Transparency report on Global Affairs staff misconduct details bid-rigging, harassment, drunk driving and more

The department determined that 56 cases of wrongdoing were found to have basis between April 1, 2022 and March 30, 2023

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OTTAWA – Bid rigging, crashing a government car while intoxicated and sexually harassing co-workers are just some of the reasons Global Affairs Canada employees were fired or resigned last year, as the department works to tackle misconduct and better protect whistleblowers.

The information is contained in the first annual report titled “Addressing Misconduct and Wrongdoing at Global Affairs Canada” that was distributed to employees Tuesday and obtained by National Post.

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Global Affairs Canada (GAC) senior executives, headed by deputy minister David Morrison, write in the report that it is meant to address the longstanding frustration by employees that complaints of wrongdoing or misconduct are either ignored, take too long to investigate or will lead to reprisal against the complainants. Executives say they intend to publish an updated report annually.

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In an interview, a senior GAC official admitted there is a “trust deficit” between leadership and staff at Canada’s Foreign Affairs Department.

“That’s, at least in part, because of the perception, going back some time, that the department doesn’t take wrongdoing seriously,” said the official who asked to remain anonymous in order to speak freely on human resources issues.

“In town hall meetings, and staff interactions … it is palpable. You’ll get anonymous questions such as, ‘when are senior officials going to stop sweeping bad behaviour of other senior officials under the carpet?’.”

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“We know that isn’t true,” the source added. “But the challenge has been that we don’t communicate.”

The number of cases is likely underestimated largely because many GAC employees fear reprisal if they blow the whistle on wrongdoing, the report noted.

“We have also heard that fear of reprisal and a belief that complaints do not make a difference are consistently the top reasons why Global Affairs Canada employees do not report bad behaviour when they are a victim of it or when they witness it,” the report said.

The department determined that 56 cases of misconduct and wrongdoing were found to have basis between April 1, 2022 and March 30, 2023.

Of that number, three were for harassment and violence, 23 were for administrative misconduct, four were related to issues with security clearance and one was for fraud and financial misconduct. Over a dozen involved individuals were fired or resigned, whereas the rest were either suspended, written up or had notes added to their security files.

For example, one unnamed employee was fired after being caught using a GAC position “to facilitate the awarding of contracts and engaged in bid-rigging with a view to benefit family members. The employee also tried to purchase a Crown-owned property using privileged information,” the report notes.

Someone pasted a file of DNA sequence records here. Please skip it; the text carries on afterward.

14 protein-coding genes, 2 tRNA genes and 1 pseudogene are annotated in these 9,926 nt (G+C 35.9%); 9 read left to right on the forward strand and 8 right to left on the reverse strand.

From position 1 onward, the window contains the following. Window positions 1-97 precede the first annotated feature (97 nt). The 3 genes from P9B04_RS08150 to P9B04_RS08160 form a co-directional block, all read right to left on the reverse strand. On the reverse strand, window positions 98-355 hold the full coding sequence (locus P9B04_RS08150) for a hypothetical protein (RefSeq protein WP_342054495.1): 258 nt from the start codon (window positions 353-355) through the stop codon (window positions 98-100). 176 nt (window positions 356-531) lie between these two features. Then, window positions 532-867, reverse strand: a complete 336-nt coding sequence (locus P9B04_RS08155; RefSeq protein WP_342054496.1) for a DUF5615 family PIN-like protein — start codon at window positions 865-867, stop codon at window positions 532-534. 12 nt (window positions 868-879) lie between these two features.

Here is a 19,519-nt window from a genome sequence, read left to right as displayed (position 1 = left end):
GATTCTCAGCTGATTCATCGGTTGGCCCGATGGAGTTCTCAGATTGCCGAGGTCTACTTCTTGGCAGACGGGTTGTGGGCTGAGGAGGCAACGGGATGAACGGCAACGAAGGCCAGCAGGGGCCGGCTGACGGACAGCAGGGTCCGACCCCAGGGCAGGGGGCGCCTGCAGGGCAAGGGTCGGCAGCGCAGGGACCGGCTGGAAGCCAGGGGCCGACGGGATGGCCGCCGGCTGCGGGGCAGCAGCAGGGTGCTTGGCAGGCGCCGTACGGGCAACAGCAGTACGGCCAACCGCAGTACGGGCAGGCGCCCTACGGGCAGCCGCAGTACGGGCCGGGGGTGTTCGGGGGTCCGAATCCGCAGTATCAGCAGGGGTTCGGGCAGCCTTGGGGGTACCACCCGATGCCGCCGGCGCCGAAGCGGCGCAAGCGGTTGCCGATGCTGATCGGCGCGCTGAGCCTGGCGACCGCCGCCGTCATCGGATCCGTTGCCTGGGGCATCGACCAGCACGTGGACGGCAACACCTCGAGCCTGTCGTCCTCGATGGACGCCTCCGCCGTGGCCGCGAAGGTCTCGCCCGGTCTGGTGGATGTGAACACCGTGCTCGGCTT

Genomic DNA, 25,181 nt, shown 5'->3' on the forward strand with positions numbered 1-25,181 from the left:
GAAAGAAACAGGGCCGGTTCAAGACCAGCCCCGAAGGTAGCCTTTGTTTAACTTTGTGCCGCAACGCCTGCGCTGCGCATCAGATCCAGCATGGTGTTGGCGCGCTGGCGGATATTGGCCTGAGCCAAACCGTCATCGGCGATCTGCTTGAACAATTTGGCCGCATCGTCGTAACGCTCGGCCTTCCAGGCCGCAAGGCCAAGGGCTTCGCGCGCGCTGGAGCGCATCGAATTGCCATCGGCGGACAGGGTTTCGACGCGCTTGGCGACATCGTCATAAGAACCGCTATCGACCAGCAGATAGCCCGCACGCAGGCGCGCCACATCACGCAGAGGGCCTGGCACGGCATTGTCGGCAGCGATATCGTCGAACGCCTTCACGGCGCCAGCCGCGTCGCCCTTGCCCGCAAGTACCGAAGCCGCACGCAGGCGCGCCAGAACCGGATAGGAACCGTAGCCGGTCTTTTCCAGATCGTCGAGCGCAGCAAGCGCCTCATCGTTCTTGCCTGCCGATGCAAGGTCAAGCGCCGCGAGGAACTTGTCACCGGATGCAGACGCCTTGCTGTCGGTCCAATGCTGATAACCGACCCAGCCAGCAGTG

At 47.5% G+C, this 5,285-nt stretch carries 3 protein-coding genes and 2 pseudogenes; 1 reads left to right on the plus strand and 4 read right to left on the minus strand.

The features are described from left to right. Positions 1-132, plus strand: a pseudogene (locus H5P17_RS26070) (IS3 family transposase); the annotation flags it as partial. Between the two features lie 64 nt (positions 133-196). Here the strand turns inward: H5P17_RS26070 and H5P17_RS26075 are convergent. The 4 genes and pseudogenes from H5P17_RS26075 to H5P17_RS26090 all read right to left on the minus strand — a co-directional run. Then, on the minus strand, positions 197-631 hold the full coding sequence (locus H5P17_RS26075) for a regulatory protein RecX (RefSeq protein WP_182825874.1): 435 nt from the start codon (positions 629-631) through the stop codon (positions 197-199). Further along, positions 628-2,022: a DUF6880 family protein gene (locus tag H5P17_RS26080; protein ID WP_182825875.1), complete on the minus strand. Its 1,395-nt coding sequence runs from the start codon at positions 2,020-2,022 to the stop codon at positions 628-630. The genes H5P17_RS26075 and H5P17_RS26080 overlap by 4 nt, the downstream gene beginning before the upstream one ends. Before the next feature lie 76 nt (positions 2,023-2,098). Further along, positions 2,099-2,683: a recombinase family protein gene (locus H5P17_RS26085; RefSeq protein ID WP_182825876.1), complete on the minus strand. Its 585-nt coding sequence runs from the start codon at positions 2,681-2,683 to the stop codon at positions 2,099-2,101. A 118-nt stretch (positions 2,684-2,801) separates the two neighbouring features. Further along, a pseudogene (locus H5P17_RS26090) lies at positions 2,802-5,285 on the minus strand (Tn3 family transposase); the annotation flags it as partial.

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Another GAC employee resigned after an investigation found the employee had made “inappropriate comments, bulled and harassed their subordinates” and also “engaged in repeated unwanted touching and aggressive romantic pursuit” of female colleagues while at work.

A handful of employees were also sanctioned for misusing government material including vehicles, such as one who was fired for borrowing a car without permission, driving it while intoxicated and getting into a “serious accident” that led to a criminal conviction.

The senior GAC executive interviewed for this story said part of the challenge in detecting and eliminating misconduct in the department is the fact that so many employees work in remote missions far from the eyes of their bosses and human resources.

That issue is illustrated by a case where a GAC executive in an unidentified foreign mission witnessed their spouse mistreat an employee working at their official residence abroad and then condoned the abuse by giving the local worker a negative evaluation.

“It highlights the challenge of ensuring a culture of zero-tolerance in a highly dispersed organization,” the official said in an interview. “But it also shows that the systems of justice work.”

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By improving transparency into investigations and sanctions, GAC expects the number of cases reported to increase and will act as a deterrent and prevent misconduct.

The report also said GAC leaders are working on ways to streamline various complaint and investigation processes to make them faster and less complex for complainants and alleged wrongdoers.

For example, investigations into both wrongdoing in the workplace and harassment and violence usually take one year to complete, whereas there is no set timeline to complete probes into fraud, financial misconduct or values and ethics breaches.

“It needs to be faster, than is very clear. It is slow, often because of the need to ensure due process, but… justice delayed is justice denied,” the senior executive said, adding that timeliness of investigations would be covered further in the 2023-2024 report.

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